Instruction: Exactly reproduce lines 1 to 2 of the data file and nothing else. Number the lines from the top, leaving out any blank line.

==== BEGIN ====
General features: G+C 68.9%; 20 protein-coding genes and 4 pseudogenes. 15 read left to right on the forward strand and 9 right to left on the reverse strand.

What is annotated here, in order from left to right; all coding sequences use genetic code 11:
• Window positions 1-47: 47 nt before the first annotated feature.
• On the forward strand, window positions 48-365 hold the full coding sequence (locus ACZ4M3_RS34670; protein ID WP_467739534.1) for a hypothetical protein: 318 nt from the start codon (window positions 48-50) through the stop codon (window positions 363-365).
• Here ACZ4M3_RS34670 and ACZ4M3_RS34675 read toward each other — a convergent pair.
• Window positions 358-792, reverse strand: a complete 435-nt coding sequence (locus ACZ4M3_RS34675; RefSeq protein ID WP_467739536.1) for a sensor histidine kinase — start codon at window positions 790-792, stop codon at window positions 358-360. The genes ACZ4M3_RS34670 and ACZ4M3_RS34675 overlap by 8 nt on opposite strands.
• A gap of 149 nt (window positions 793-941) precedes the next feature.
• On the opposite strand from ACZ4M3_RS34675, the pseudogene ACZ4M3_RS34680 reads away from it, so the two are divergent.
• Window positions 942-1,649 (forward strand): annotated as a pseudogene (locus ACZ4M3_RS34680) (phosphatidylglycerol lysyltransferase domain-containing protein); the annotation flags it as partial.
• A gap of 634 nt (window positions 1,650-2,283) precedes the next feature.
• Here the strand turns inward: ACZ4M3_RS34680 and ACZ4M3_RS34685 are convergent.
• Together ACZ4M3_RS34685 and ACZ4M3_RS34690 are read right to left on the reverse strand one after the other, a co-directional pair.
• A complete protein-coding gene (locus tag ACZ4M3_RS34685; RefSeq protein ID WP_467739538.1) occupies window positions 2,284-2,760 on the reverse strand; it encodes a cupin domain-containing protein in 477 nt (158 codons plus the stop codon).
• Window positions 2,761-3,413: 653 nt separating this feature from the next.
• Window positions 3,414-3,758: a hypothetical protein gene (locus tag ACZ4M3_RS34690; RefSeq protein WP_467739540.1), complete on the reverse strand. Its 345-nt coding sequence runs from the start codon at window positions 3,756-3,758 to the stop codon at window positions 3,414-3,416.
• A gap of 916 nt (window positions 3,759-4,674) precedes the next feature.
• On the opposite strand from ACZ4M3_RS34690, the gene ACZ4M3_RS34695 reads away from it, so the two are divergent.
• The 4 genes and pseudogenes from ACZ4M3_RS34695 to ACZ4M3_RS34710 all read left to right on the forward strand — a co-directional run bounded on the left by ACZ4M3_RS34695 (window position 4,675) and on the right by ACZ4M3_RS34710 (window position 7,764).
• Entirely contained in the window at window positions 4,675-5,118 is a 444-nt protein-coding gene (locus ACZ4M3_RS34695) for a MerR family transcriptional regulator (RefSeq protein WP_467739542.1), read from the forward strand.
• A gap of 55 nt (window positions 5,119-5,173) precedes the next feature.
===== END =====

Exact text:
General features: G+C 68.9%; 20 protein-coding genes and 4 pseudogenes. 15 read left to right on the forward strand and 9 right to left on the reverse strand.

What is annotated here, in order from left to right; all coding sequences use genetic code 11: